My Coworkers Are Jealous of Me: Ideas for What to Do Next
Joey McDowell is an experienced writer and editor originally from the Dallas area. A firm believer in a well-balanced lifestyle, Joey applies this forward-thinking approach as the editor-in-chief of The Idea Trader. He travels extensively to find compelling stories and insightful individuals.
Every office has its own unique dynamic. After all, it’s a collection of many different people who are united only by their profession.
And just because several people happen to work for the same company doesn’t mean that they’ll have anything else in common.
You may be pleasantly surprised and find that you get along well with the majority of your coworkers. The office can even be a great way to socialize and meet new people from different backgrounds and interests.
But as we all know, there are times when coworkers just don’t get along, for one reason or another.
It could be a disagreement as small as not labeling food in the refrigerator to long-held arguments based on personal beliefs.
If you’ve found yourself saying, “My coworkers are jealous of me,” then check out our tips below to help make the workplace a little more tolerable.
Just Ignore It
One of your options in this situation is simply to ignore any negative feelings coming from your coworkers.
This may seem like a way of avoiding the situation completely, but it’s also a means of accepting the fact that you cannot control other people.
It’s just impossible to be liked by everyone, especially in your place of work. Chances are, there are some coworkers who you don’t like very much.
Have you been acting jealous towards others in the office?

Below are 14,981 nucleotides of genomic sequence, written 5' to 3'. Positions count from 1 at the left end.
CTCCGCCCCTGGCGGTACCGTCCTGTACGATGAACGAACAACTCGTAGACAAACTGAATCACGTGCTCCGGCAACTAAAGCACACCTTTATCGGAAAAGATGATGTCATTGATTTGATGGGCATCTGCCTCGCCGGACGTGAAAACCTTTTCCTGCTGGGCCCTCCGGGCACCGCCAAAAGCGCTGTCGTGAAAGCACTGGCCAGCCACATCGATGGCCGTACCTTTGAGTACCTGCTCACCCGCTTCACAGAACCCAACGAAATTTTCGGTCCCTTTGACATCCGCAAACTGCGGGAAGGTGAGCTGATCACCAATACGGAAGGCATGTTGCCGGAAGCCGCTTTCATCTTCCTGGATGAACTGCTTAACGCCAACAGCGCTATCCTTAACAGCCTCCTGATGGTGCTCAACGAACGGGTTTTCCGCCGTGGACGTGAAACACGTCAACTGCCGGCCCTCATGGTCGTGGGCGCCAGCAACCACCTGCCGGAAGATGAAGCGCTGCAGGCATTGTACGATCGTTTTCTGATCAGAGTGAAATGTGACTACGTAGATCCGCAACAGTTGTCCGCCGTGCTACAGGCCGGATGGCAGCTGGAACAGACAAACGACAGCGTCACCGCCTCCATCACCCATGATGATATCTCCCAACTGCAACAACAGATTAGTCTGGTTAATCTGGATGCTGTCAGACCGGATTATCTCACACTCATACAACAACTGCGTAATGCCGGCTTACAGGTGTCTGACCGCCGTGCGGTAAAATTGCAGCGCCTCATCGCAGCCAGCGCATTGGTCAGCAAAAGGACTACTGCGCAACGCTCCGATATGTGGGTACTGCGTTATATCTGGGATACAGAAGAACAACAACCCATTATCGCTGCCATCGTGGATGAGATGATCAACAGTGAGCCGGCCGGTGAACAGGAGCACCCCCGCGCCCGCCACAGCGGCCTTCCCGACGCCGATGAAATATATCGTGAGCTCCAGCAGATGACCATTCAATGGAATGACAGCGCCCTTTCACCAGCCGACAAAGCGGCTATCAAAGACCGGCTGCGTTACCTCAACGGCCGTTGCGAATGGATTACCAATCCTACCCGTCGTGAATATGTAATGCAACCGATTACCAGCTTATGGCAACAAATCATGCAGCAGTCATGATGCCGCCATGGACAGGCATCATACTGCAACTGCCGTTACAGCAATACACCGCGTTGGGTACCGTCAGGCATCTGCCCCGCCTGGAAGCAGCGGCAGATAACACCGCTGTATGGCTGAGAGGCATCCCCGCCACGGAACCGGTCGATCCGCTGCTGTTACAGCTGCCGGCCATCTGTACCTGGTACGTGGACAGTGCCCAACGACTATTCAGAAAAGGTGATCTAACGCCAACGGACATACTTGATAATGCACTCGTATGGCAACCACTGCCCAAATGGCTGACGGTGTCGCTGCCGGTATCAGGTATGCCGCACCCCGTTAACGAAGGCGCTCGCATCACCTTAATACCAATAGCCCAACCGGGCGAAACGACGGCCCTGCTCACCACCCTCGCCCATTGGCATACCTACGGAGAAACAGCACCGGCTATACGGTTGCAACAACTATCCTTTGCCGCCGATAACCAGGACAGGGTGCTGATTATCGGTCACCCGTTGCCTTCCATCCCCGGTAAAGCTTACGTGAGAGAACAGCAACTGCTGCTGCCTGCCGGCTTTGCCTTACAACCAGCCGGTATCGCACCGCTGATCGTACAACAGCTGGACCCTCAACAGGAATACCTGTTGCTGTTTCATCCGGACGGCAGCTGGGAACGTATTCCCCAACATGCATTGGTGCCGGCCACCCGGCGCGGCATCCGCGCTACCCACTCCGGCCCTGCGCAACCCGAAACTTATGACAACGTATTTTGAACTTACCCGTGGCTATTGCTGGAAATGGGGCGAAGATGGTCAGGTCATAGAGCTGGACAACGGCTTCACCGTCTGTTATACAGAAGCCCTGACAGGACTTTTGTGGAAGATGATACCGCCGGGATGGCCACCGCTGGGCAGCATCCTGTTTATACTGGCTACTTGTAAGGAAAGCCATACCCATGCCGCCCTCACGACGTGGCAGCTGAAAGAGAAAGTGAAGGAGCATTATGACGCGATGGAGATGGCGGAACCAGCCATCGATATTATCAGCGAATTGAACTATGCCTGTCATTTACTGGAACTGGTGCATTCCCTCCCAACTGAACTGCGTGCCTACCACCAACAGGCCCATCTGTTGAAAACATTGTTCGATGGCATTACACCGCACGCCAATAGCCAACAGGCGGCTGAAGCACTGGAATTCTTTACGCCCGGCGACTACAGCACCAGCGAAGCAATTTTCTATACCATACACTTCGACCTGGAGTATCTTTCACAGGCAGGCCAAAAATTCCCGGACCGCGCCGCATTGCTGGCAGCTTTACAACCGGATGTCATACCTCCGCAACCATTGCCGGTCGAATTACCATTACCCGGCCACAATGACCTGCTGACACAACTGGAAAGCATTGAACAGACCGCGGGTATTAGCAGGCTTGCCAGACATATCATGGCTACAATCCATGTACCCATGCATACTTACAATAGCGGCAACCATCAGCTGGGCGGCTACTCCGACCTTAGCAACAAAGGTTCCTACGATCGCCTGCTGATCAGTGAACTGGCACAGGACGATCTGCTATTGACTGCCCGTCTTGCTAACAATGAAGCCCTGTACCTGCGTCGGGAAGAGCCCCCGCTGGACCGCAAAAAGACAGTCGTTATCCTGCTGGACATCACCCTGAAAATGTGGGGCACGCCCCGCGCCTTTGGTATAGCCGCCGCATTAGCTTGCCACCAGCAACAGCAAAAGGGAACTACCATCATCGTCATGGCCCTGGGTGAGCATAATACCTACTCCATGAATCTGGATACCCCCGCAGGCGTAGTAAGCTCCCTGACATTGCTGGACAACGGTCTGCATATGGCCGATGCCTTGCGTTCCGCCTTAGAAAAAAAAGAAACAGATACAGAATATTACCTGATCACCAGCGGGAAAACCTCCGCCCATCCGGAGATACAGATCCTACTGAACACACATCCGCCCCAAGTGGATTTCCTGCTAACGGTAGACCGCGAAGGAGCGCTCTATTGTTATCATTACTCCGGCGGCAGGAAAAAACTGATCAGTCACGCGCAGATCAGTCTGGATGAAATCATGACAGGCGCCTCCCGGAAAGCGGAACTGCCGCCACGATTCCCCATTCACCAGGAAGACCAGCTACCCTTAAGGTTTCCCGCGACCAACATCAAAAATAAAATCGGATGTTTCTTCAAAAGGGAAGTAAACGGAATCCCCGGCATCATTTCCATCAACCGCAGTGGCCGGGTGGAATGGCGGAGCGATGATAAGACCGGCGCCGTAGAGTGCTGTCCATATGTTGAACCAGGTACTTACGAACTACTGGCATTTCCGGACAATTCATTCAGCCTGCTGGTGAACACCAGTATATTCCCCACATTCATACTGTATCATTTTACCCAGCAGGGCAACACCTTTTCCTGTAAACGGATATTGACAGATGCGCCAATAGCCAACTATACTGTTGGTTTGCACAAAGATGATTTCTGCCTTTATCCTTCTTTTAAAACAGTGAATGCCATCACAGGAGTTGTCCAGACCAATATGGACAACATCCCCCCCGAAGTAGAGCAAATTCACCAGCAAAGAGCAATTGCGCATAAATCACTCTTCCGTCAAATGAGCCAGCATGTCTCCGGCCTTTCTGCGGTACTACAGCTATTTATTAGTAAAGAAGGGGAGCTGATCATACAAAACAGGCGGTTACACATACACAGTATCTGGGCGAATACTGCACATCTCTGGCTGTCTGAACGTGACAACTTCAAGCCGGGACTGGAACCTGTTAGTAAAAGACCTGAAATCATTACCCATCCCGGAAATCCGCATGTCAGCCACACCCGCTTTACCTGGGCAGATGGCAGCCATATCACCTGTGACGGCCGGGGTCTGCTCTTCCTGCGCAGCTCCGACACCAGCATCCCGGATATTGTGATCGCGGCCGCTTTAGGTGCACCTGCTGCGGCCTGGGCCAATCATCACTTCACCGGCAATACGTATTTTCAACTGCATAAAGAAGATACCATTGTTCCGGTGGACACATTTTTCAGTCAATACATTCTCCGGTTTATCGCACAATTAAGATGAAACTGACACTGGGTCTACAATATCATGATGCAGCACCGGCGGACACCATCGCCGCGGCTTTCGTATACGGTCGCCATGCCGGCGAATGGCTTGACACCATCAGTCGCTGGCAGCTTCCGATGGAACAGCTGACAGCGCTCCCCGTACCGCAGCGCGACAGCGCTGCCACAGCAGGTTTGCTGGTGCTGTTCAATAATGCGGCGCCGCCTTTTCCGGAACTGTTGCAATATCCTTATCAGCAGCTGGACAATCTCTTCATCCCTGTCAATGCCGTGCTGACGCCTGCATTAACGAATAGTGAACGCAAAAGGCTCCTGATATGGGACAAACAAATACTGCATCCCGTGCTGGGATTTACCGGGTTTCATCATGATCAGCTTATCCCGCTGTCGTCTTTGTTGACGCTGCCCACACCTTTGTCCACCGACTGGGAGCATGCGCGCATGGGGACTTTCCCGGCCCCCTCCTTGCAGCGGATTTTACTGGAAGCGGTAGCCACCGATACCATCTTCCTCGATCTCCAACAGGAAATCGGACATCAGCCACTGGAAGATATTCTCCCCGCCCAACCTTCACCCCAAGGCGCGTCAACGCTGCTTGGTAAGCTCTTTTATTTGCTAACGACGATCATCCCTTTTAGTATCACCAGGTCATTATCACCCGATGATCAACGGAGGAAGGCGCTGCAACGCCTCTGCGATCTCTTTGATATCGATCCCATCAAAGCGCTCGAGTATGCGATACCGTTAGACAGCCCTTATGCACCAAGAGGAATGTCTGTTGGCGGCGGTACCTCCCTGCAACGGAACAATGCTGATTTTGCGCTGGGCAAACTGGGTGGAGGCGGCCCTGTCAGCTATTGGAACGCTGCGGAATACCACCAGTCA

Even in the office, the Golden Rule holds true: treat others the way you’d like to be treated. Treat everyone with respect, even if you disagree with them on a personal or professional level.
Focus on your own work as much as possible and avoid interactions with any employees you think have negative feelings towards you.
Find the Source
Before you start to work toward a potential solution for any jealousy you might be feeling from your coworkers, you’ll need to try and determine the source of this perceived jealousy.
Despite what you may think, it may not have anything to do with your work performance or your work life at all.
Take an honest look at your role within the office. Do you think that you receive special treatment from your superiors or coworkers at all?
This special treatment could be as small as being given first pick of projects or being allowed to leave work a few minutes early on a regular basis.
If you don’t think that you’ve been receiving special treatment of any kind, your coworkers could simply be jealous of your role within the company.
The source of your coworkers’ jealousy may not have anything to do with your position in the company and what you do at work.
Maybe you drive a nice car and your coworkers are jealous of it. Maybe they’re jealous that you’re successful in general.
Maybe they’re jealous of where you happen to live.